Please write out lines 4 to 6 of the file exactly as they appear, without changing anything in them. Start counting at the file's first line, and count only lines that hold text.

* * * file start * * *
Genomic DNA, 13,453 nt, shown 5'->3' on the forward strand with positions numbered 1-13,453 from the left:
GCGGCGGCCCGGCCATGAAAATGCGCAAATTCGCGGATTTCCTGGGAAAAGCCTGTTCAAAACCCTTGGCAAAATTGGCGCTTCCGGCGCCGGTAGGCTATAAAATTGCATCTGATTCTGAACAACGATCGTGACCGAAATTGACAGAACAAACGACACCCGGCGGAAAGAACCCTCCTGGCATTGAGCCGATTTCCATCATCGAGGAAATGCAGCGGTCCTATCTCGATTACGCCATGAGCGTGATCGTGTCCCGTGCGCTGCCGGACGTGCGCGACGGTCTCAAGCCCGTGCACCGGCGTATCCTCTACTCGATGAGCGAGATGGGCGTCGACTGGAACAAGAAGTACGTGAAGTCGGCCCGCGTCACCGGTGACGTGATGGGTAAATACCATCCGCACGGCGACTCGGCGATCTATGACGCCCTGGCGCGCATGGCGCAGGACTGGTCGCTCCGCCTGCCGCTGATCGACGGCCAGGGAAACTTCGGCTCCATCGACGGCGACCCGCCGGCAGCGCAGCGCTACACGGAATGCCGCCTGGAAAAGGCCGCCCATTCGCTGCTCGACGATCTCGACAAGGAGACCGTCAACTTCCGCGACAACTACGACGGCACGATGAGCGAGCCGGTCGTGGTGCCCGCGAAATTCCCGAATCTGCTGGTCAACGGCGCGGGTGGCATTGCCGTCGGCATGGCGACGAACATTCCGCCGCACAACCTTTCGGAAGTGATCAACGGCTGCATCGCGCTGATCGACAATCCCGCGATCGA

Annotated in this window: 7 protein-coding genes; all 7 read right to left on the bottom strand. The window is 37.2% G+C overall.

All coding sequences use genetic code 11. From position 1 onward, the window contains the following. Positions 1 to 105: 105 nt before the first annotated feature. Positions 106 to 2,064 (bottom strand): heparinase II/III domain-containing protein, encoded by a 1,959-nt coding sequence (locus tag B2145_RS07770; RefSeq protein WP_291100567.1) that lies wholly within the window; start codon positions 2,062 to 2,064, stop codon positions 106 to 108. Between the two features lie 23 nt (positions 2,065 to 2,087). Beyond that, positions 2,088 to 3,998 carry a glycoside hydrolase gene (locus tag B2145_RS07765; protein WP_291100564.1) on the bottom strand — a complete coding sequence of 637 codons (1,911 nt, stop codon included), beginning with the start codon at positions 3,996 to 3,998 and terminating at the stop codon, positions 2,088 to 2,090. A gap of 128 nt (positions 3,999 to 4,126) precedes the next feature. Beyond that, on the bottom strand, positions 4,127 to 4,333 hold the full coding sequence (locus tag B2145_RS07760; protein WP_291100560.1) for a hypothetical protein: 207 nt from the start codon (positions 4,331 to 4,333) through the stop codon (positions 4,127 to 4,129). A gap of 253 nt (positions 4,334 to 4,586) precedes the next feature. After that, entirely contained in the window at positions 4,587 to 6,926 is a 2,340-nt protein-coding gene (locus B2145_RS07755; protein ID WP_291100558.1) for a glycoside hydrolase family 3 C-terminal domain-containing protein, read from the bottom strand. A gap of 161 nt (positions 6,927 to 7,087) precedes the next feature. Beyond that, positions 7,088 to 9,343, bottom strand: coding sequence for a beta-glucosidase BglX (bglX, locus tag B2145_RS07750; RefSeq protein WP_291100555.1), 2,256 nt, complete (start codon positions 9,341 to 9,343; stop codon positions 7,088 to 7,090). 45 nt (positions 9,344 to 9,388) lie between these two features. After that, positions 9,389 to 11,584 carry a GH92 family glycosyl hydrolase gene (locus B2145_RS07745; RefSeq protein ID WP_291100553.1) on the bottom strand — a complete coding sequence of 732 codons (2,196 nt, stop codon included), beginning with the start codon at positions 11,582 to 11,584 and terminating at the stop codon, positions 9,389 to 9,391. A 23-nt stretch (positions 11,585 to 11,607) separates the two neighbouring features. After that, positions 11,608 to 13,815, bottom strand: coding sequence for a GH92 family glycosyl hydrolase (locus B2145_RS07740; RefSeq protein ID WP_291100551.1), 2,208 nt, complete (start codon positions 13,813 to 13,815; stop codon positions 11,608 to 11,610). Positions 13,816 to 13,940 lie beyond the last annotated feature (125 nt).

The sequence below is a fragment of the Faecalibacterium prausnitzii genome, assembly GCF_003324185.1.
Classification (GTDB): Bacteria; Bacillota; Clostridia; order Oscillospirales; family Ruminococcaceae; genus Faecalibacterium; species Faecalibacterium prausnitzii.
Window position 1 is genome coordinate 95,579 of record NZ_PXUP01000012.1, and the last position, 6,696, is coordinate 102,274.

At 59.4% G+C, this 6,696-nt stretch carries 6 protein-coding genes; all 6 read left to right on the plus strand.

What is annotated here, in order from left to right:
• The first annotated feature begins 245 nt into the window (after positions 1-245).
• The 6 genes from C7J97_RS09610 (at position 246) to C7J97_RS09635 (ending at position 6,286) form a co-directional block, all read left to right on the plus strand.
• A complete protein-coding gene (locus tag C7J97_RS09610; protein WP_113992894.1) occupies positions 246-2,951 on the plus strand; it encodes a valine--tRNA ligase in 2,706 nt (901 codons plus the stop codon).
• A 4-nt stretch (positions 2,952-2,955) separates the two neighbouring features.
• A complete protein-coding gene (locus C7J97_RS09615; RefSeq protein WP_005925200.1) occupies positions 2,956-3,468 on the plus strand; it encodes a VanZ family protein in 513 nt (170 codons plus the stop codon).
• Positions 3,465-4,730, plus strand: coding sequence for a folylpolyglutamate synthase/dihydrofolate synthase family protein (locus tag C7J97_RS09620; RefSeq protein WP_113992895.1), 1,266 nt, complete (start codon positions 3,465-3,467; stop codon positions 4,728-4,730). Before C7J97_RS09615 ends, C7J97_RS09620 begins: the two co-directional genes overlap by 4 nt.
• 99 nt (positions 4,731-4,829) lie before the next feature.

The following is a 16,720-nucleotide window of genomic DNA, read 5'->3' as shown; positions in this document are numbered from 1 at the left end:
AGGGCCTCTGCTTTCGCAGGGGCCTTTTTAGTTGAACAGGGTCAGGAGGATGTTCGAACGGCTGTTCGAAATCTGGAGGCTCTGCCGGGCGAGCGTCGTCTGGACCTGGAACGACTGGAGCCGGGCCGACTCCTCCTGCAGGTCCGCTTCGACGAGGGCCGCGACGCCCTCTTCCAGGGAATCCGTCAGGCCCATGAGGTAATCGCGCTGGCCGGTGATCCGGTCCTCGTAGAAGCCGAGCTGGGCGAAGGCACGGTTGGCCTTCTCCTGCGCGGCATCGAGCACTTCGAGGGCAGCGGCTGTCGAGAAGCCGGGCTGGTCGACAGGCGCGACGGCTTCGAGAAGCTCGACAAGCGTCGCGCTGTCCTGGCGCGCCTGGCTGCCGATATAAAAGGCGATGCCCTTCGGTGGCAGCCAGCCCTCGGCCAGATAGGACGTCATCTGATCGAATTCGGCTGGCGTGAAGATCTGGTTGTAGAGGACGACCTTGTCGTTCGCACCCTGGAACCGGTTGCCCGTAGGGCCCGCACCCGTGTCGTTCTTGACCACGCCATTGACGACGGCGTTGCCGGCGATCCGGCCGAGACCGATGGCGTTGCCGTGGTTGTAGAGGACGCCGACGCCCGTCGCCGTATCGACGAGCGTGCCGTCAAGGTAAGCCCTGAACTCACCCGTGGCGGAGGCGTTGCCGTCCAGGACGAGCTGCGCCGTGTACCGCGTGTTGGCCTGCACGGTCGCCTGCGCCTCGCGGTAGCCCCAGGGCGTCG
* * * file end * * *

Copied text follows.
All coding sequences use genetic code 11. From position 1 onward, the window contains the following. Positions 1 to 105: 105 nt before the first annotated feature. Positions 106 to 2,064 (bottom strand): heparinase II/III domain-containing protein, encoded by a 1,959-nt coding sequence (locus tag B2145_RS07770; RefSeq protein WP_291100567.1) that lies wholly within the window; start codon positions 2,062 to 2,064, stop codon positions 106 to 108. Between the two features lie 23 nt (positions 2,065 to 2,087). Beyond that, positions 2,088 to 3,998 carry a glycoside hydrolase gene (locus tag B2145_RS07765; protein WP_291100564.1) on the bottom strand — a complete coding sequence of 637 codons (1,911 nt, stop codon included), beginning with the start codon at positions 3,996 to 3,998 and terminating at the stop codon, positions 2,088 to 2,090. A gap of 128 nt (positions 3,999 to 4,126) precedes the next feature. Beyond that, on the bottom strand, positions 4,127 to 4,333 hold the full coding sequence (locus tag B2145_RS07760; protein WP_291100560.1) for a hypothetical protein: 207 nt from the start codon (positions 4,331 to 4,333) through the stop codon (positions 4,127 to 4,129). A gap of 253 nt (positions 4,334 to 4,586) precedes the next feature. After that, entirely contained in the window at positions 4,587 to 6,926 is a 2,340-nt protein-coding gene (locus B2145_RS07755; protein ID WP_291100558.1) for a glycoside hydrolase family 3 C-terminal domain-containing protein, read from the bottom strand. A gap of 161 nt (positions 6,927 to 7,087) precedes the next feature. Beyond that, positions 7,088 to 9,343, bottom strand: coding sequence for a beta-glucosidase BglX (bglX, locus tag B2145_RS07750; RefSeq protein WP_291100555.1), 2,256 nt, complete (start codon positions 9,341 to 9,343; stop codon positions 7,088 to 7,090). 45 nt (positions 9,344 to 9,388) lie between these two features. After that, positions 9,389 to 11,584 carry a GH92 family glycosyl hydrolase gene (locus B2145_RS07745; RefSeq protein ID WP_291100553.1) on the bottom strand — a complete coding sequence of 732 codons (2,196 nt, stop codon included), beginning with the start codon at positions 11,582 to 11,584 and terminating at the stop codon, positions 9,389 to 9,391. A 23-nt stretch (positions 11,585 to 11,607) separates the two neighbouring features. After that, positions 11,608 to 13,815, bottom strand: coding sequence for a GH92 family glycosyl hydrolase (locus B2145_RS07740; RefSeq protein ID WP_291100551.1), 2,208 nt, complete (start codon positions 13,813 to 13,815; stop codon positions 11,608 to 11,610). Positions 13,816 to 13,940 lie beyond the last annotated feature (125 nt).

The sequence below is a fragment of the Faecalibacterium prausnitzii genome, assembly GCF_003324185.1.
Classification (GTDB): Bacteria; Bacillota; Clostridia; order Oscillospirales; family Ruminococcaceae; genus Faecalibacterium; species Faecalibacterium prausnitzii.